When I introduce leadership teams to EOS, they often ask me, “What’s the difference between an Accountability Chart™ and an organizational chart?” It’s a good question, because at first glance the two concepts appear the same. But there’s a critical difference, and it’s important that your leadership team understands what makes the Accountability Chart so valuable to your company.
A typical organizational chart represents an organization’s structure. It’s designed to highlight the relationships and hierarchies of each job position within the organization. By looking at the org chart, you can see at a glance how the organization is designed, how many levels it has and where each employee fits into the company.
Business executives use the org chart for presentations, to justify adding or reducing headcount, and to determine how an employee might shift job roles. For the new hire, the org chart can be a lifeline that helps them to learn names and titles and to better understand where they fit into the overall corporate structure.
An Accountability Chart, on the other hand, is owned by the leadership team, not HR. Other differences include the idea that there are no position titles or politics, it’s designed as an internal document to provide clarity.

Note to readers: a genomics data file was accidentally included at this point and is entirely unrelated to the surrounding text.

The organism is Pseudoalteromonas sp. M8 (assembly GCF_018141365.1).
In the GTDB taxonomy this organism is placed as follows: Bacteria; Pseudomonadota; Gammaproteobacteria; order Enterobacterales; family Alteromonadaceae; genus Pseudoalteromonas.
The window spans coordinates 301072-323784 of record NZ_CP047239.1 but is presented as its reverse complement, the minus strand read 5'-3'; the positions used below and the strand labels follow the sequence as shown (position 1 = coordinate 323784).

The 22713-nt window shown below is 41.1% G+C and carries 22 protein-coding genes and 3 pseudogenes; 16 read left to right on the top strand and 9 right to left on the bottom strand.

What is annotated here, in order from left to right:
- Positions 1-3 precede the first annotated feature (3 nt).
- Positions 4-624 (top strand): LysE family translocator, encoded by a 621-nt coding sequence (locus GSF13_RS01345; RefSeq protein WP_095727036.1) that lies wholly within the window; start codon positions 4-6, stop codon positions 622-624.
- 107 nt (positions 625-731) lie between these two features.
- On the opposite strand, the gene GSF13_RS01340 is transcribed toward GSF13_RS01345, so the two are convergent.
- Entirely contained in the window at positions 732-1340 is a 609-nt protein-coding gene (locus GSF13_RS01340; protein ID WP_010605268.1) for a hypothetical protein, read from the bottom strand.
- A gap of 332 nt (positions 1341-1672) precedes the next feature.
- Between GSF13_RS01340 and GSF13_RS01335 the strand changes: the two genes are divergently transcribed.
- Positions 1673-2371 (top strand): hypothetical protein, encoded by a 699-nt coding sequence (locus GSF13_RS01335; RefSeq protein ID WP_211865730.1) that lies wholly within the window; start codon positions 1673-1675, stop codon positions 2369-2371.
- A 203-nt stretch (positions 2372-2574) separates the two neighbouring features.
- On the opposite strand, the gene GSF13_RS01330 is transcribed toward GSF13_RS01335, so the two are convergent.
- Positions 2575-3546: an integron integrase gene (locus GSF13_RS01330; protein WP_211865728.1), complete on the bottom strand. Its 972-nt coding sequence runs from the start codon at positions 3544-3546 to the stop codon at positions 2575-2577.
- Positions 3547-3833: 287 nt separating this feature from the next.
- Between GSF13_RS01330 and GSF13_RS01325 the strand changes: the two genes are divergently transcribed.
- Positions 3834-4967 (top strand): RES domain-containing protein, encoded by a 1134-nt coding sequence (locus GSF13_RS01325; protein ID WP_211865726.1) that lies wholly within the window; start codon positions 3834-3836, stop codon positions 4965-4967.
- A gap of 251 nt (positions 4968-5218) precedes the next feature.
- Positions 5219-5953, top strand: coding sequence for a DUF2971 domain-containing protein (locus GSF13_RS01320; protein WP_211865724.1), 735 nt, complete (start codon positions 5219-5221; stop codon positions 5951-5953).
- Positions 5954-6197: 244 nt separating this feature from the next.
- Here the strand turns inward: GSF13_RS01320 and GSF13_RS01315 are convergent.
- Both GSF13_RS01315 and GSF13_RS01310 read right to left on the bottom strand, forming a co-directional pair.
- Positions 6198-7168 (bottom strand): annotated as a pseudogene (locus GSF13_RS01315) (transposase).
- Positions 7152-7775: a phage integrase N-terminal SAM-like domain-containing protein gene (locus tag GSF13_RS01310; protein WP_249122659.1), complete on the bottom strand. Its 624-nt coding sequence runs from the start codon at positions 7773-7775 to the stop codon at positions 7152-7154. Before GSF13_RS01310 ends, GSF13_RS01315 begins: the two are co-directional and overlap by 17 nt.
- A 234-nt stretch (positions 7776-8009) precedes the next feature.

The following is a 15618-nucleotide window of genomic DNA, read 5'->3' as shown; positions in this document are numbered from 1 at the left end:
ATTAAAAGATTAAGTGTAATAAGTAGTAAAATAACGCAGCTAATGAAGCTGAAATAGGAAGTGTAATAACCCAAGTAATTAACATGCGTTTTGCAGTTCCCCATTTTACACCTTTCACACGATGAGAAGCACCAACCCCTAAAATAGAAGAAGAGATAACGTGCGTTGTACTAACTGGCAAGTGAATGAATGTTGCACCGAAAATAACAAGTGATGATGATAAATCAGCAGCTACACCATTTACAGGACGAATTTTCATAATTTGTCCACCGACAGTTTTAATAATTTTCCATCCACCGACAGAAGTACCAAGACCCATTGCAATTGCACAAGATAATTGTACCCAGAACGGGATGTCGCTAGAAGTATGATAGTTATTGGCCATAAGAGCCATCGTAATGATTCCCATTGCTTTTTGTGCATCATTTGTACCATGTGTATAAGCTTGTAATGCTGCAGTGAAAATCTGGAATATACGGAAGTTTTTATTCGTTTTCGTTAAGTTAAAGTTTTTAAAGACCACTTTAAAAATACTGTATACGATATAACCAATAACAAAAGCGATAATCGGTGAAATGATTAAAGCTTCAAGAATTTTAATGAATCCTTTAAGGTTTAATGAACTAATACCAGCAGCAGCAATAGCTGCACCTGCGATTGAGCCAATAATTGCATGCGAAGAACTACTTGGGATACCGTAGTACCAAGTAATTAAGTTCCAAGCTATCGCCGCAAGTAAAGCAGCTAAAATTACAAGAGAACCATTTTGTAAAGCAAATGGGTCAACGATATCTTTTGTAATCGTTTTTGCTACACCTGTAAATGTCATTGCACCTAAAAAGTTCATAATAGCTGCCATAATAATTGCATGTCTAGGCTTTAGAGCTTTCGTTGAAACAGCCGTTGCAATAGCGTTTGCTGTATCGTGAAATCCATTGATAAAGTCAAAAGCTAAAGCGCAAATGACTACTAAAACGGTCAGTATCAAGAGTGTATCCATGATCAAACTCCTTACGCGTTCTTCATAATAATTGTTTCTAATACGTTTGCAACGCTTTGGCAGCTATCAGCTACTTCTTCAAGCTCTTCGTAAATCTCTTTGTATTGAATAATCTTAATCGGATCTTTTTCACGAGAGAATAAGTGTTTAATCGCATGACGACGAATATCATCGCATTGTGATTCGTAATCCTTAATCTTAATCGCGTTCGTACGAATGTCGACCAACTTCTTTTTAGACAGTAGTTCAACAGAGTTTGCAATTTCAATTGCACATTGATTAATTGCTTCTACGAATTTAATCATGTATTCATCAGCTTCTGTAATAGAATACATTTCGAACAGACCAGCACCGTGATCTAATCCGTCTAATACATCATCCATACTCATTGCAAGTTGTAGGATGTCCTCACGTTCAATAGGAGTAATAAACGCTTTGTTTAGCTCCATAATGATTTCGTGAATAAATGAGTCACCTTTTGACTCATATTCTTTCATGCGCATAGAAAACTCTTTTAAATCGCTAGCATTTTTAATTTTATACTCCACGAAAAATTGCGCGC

The Accountability Chart defines each seat’s simplified view of expected outcomes and how each tie to the success of the organization. It’s a tool that ensures that every person knows exactly who to address an issue with based on accountability not based on who reports to whom.
How to Create an Accountability Chart
Any outcome that has more than one owner has no accountability. The Accountability Chart clarifies which seat is accountable to achieve every major role and responsibility in the company. It only includes the most critical outcomes that are required for your company to be great—starting at the leadership level. There are no names in the Accountability Chart, because accountability is based on the seat (or job role), not on the employee. For example, if Bob leaves the company or changes seats, his accountabilities stay with the seat, not with him.
Each seat’s accountability is described in three to seven roles and responsibilities that are needed to achieve the outcomes for success. It’s not a laundry list or a description of all the of tasks that need to be done. It’s not a job description in the traditional sense. For example, the Sales seat might include the following responsibilities:
- Budget oversight
- Sales & marketing Strategy
- Achieve sales/revenue goals
- Lead the selling effort
If you’re the owner of the Sales seat at the Leadership Team level, you’re accountable for all sales revenue for the organization. If there’s a problem in sales, the entire organization looks to you to fix it. This doesn’t mean that you won’t work with a team or rely on other people. It simply means that it’s up to you to garner the resources to lead, manage and hold others accountable to achieve the right outcomes for the organization to be successful.
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